Concrete ties don't mix well and crack and break quickly when mixed with other tie types.

Bart


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 Post subject: Re: various ties and hold-downs
PostPosted: Thu Mar 02, 2017 11:03 pm 

Joined: Thu May 21, 2015 9:33 am
Posts: 93
We have had many plastic/composite ties put in the Air Force railroad I currently run. They used regular spikes with tie plates. After 6 years they look brand new, and several were placed in an area that previously had a bad problem with spikes loosening out of wood ties. We have had none do that, all spikes are as tight as the day they put them in. They are spaced out with wood in between. I haven't seen any wood tie degration near the plastic ties. We run about 600 cars a year at 30mph, jointed 115lb rail. Tamping is the same for them and the wood.

As for cost, the plastic ties cost about 2 to 2.2 times the cost of a wood tie. If you count the cost of tie installation, and the longevity of plastic ties, it becomes a no brainer. I am sold on them personally.

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Adam McDowell
Shaw Air Force Base Rail Operations
General Manager- Mechanical, Foxville and Northern Railroad


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 Post subject: Re: various ties and hold-downs
PostPosted: Fri Mar 03, 2017 2:00 pm 

Joined: Tue Jul 31, 2012 5:05 pm
Posts: 114
Thank you for this information.

Our railroad uses a natural DG ballast, light traffic, usually light rain, no freezing or snow. It sounds like steel wouldn't work due to the DG uses. Plastic ties at 2 time plus to purchase might make them out of financial reach, unless they would last 150 years or more.

What is the consensus of spikes vs screws?

Thanks.

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Jim Lundquist, Director of Museum Services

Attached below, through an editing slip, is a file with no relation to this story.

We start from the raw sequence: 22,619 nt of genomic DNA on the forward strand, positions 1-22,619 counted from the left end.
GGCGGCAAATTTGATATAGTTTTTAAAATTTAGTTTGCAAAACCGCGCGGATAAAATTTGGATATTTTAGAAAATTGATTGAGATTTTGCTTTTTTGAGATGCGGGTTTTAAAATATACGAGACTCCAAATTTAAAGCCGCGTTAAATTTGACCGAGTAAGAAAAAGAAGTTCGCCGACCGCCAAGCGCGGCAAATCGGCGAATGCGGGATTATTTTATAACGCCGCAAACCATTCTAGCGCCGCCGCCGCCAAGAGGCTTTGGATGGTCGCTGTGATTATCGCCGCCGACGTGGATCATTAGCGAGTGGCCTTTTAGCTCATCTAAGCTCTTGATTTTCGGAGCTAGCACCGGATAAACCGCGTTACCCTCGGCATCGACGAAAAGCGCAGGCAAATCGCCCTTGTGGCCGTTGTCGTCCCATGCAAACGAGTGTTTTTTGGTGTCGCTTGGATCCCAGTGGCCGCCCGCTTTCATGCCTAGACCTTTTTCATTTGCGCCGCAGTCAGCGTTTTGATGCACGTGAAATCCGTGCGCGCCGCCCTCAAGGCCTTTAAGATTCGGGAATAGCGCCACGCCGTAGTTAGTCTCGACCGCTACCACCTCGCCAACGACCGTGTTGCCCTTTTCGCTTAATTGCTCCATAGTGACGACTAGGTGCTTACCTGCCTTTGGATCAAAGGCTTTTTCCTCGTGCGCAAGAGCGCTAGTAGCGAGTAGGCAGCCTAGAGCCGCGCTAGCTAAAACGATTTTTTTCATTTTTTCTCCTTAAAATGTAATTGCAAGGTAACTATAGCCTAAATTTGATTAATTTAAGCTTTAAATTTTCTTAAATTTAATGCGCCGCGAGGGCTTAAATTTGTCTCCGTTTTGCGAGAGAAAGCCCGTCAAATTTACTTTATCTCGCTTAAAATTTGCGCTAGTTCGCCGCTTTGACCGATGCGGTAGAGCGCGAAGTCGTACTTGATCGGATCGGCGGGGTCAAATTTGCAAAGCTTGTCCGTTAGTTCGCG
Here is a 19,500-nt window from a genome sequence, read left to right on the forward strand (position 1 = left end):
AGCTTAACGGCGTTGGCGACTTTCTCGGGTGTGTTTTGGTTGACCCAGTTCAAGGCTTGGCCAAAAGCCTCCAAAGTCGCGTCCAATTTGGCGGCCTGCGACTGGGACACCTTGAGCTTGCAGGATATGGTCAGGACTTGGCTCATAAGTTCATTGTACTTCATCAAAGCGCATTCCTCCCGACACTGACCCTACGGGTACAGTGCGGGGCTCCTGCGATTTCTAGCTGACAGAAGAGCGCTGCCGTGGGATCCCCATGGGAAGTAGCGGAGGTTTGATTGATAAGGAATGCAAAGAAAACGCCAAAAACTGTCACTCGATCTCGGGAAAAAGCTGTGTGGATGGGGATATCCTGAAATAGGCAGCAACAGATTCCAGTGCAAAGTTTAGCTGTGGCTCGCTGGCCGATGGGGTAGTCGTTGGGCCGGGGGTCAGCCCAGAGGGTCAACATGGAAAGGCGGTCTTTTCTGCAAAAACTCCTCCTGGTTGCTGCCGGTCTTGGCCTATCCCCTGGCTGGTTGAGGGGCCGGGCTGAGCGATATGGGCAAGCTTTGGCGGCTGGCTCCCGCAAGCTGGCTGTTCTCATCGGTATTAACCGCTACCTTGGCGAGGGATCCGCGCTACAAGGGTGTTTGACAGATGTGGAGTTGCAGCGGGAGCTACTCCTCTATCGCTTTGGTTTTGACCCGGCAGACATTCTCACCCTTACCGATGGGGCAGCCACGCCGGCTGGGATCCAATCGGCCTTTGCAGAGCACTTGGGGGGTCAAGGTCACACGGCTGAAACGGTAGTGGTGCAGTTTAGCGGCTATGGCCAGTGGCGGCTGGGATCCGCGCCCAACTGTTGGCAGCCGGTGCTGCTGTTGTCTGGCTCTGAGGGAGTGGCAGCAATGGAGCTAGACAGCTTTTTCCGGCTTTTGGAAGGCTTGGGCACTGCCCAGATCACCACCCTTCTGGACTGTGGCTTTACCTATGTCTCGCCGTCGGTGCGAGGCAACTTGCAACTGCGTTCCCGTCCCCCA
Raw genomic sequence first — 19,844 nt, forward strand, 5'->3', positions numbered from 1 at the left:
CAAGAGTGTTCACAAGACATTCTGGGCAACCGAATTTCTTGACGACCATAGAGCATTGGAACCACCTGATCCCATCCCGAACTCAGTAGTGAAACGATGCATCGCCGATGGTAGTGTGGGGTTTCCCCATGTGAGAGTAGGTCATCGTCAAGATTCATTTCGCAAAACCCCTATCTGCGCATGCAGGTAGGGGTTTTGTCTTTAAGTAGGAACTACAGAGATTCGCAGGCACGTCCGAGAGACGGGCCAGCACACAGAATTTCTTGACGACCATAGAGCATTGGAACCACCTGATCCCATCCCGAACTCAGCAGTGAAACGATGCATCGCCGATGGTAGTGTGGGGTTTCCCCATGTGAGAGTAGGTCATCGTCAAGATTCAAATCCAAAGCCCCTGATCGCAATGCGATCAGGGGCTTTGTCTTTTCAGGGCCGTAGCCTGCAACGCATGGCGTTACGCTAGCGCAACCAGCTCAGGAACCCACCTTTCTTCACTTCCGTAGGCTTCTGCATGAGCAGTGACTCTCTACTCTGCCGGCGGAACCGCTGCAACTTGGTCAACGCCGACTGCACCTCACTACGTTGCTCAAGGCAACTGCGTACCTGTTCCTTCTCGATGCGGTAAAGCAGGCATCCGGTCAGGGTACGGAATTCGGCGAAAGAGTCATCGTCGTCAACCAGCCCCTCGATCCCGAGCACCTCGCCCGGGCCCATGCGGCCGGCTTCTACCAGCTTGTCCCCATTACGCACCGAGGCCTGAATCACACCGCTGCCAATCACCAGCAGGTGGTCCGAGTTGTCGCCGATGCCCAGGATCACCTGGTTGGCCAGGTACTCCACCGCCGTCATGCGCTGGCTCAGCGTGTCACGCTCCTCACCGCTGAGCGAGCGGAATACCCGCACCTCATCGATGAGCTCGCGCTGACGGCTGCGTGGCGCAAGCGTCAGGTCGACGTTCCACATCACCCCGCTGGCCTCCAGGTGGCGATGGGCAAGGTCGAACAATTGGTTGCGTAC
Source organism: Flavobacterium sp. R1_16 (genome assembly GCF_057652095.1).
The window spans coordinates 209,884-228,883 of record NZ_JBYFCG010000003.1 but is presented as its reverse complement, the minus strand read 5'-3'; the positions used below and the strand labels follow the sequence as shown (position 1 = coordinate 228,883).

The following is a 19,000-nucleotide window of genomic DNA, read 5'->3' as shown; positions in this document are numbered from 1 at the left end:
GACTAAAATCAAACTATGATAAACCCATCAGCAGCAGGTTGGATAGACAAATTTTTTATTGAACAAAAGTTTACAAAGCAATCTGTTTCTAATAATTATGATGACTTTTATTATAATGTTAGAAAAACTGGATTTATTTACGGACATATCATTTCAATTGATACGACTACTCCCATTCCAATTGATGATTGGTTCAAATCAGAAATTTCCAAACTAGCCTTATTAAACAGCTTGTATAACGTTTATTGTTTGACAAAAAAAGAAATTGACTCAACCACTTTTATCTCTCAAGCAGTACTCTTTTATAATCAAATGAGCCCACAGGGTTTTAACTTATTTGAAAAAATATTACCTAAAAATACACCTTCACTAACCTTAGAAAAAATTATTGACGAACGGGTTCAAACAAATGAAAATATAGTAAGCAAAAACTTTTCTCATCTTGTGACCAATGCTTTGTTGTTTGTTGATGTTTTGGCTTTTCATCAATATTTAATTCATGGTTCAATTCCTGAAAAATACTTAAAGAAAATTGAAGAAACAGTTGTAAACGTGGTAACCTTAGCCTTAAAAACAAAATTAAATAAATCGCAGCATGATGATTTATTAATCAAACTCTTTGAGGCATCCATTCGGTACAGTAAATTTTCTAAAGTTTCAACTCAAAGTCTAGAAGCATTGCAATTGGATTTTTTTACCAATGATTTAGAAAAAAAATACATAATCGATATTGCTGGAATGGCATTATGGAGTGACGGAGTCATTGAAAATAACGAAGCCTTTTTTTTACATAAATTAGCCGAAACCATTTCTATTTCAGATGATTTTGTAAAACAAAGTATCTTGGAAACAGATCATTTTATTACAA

Pacific Southwest Railway Museum
Campo, CA (San Diego County)


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 Post subject: Re: various ties and hold-downs
PostPosted: Fri Mar 03, 2017 9:14 pm 
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Joined: Fri Oct 24, 2008 9:05 pm
Posts: 663
Location: MA
I find nylon rope to be good as it doesn't leave any chafing or rope burns and you can get it in pink which adds to the.... Oh wait we are talking about railroad tracks.


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 Post subject: Re: various ties and hold-downs
PostPosted: Sat Mar 04, 2017 5:06 am 

Joined: Sun May 12, 2013 2:46 pm
Posts: 144
Steel ties are a bad idea if used in a heavy traffic curve . That's what the Proviso Yard Roadmaster discovered several weeks after having his men install them in the Harbor Hill wye connecting the CNW/UP with the Indiana Harbor Belt Railway . He replaced every 5th wood tie with a steel one , thinking this would eliminate us haveing to go regauge the curve every 2 or 3 weeks like we always done . The wye had always needed attention to keep it in gauge because of rail wear, not cause of tie weakness. The whole wye was not only doubled spiked but also had adjustable gauge rods every 5th tie , that way we could unspike , tighten up the gauge rods , plug the spike holes and respike it back to gauge again while still under traffic . When the call on the radio came telling everyone to head on up to Harbor Hill for regauging , I went the other direction to avoid what I knew was coming . You Can't Adjust Gauge with Steel Ties! The wye was now Out OF Service for about 6 hours while we dragged 800' of welded rail up to the Hill to totally replace the outside rail just because of someones Bad Idea .